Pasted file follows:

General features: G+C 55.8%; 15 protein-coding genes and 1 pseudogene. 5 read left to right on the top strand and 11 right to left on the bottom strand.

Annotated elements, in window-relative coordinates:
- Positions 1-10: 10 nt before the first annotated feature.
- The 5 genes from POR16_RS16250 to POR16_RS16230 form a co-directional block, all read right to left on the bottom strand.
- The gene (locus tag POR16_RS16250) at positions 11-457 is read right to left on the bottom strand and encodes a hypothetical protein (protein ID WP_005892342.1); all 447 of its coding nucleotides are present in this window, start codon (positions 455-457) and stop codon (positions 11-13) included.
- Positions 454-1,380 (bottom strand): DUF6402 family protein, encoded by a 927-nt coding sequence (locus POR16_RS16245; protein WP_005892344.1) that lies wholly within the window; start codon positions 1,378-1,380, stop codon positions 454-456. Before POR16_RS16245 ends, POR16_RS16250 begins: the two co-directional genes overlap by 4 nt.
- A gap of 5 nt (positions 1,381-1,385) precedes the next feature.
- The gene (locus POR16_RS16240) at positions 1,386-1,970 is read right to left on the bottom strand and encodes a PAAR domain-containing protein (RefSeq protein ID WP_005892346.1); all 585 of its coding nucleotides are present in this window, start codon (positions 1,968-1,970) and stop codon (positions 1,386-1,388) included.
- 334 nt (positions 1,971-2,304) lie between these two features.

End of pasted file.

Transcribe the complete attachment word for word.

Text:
General features: G+C 55.8%; 15 protein-coding genes and 1 pseudogene. 5 read left to right on the top strand and 11 right to left on the bottom strand.

Annotated elements, in window-relative coordinates:
- Positions 1-10: 10 nt before the first annotated feature.
- The 5 genes from POR16_RS16250 to POR16_RS16230 form a co-directional block, all read right to left on the bottom strand.
- The gene (locus tag POR16_RS16250) at positions 11-457 is read right to left on the bottom strand and encodes a hypothetical protein (protein ID WP_005892342.1); all 447 of its coding nucleotides are present in this window, start codon (positions 455-457) and stop codon (positions 11-13) included.
- Positions 454-1,380 (bottom strand): DUF6402 family protein, encoded by a 927-nt coding sequence (locus POR16_RS16245; protein WP_005892344.1) that lies wholly within the window; start codon positions 1,378-1,380, stop codon positions 454-456. Before POR16_RS16245 ends, POR16_RS16250 begins: the two co-directional genes overlap by 4 nt.
- A gap of 5 nt (positions 1,381-1,385) precedes the next feature.
- The gene (locus POR16_RS16240) at positions 1,386-1,970 is read right to left on the bottom strand and encodes a PAAR domain-containing protein (RefSeq protein ID WP_005892346.1); all 585 of its coding nucleotides are present in this window, start codon (positions 1,968-1,970) and stop codon (positions 1,386-1,388) included.
- 334 nt (positions 1,971-2,304) lie between these two features.